Outdoors: White Christmas just a dream in 2015
One week until Christmas, and more rain than snow in sight.
December 2015 will go down as one of the mildest in history, appreciated by homeowners for the lower heating bills but a real kick in the ice-fishing pants to guides waiting to get their shacks on Green Bay for its lucrative whitefish fishery.
After back-to-back highs only in the 20s Friday and Saturday, daytime high temperatures are expected to climb back above freezing and stay there, with more 40s possible at times.
Even with nighttime lows in the 20s now and then over the next two weeks, warmer days and warmer than usual water temperatures for this time of the year means we’re likely looking at mid-January for any serious offshore ice drilling on the bay.
A week or so prior — and figuring that extended cold has to settle in sooner or later — you might expect to cautiously walk on sections of area rivers and inland lakes, or even a few select spots closer to shore at Dyckesville, Little Sturgeon and Sturgeon Bay.
It’s been an above-average fall for open water opportunities. Brown trout have been caught in both the lake and rivers, with some bonus rainbow trout, northern pike and coho salmon also hooked in the tributaries.
On the hunting scene, there are three weekends left to get after whitetails with bow or crossbow. Goose hunting closes Monday, but wild turkeys and pheasants remain fair game through Dec. 31.
If you like to excellent writing and enjoy an adventure, “Classic Hunting Tales: Timeless Stories about the Great Outdoors” may be for you.
Edited by Vin T. Sparano, editor emeritus of Outdoor Life magazine, the book is a paperback and ebook and came out less than a month ago, retailing for $24.99.
From the terrifying “The Croc That Wouldn’t Die” to the nearly unbelievable “Nightmare Hunt,” in which a hunter survives being mauled by bears, “Classic Hunting Tales” delivers story after emotional story. There are tales of tigers and rams, of deer and cougars, and even a classic story of a moose hunt in the wilds of Alaska in 1897.
Another new paperback and ebook edited by Sparano, “Tales of Woods and Waters: An Anthology of Classic Hunting and Fishing Stories,” also retails for $24.99. It’s a collection of 37 of what some believe to be among the greatest, most enjoyable, and most well-written outdoor stories to have been published.
Experience the tension of hunting in the jungles of Tanzania in Jim Carmichael’s “Kill the Leopard,” the joys of your first .22 in Garth Sanders’s “My First Rifle,” the nuances of river fishing in Frank Conaway’s “Big Water, Little Men,” and the enduring challenge of turkey hunting in Charles Elliott’s “The Old Man and the Tom.”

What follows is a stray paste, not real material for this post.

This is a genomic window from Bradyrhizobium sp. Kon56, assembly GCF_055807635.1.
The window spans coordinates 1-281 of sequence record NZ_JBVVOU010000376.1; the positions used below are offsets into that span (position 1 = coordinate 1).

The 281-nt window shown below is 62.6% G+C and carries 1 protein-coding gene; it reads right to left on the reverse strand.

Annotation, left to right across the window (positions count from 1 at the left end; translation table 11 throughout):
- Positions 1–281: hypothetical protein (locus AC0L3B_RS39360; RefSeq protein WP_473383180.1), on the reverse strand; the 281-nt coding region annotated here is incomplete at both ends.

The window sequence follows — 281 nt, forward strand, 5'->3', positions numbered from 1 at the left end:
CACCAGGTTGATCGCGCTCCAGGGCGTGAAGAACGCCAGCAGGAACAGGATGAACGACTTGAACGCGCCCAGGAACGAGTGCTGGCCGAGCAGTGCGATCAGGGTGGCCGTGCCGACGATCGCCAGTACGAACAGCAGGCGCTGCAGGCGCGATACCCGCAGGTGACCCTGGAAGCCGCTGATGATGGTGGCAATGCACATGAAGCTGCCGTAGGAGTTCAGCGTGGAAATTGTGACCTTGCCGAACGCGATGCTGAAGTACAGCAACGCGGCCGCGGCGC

No matter where one hunts, shoots, or fishes, the outdoors will always be an important place to form memories that last a lifetime.
Bird count is on
The National Audubon Society’s annual Christmas Bird Count is underway. It began Monday and ends Jan. 5.
Each winter, thousands of citizen scientists gather in 15-mile-wide circles, organized by a count compiler, and count every bird they see or hear. Their hard work provides valuable insights into population trends for many species that would otherwise go unnoticed and undocumented.
Last year’s count shattered records. A total of 2,462 counts and 72,653 observers tallied over 68 million birds of 2,106 different species. Counts took place in all 50 states, all Canadian provinces and over 100 count circles in Latin America, the Caribbean and the Pacific Islands. Four counts took place in Cuba and new counts in Mexico, Nicaragua and Colombia partook for the first time.
The Audubon Christmas Bird Count began in 1900 when Dr. Frank Chapman, founder of Bird-Lore — which evolved into Audubon magazine — suggested an alternative to the holiday “side hunt,” in which teams competed to see who could shoot the most birds.
There is no fee to participate and the quarterly report, American Birds, is available online. Counts are open to birders of all skill levels and Audubon’s free Bird Guide app makes it even easier to chip in. To find a count near you ,visit www.christmasbirdcount.org.
Kevin Naze is a freelance outdoors writer. Email him at [email protected].
This article originally appeared on Green Bay Press Gazette: Outdoors: White Christmas just a dream in 2015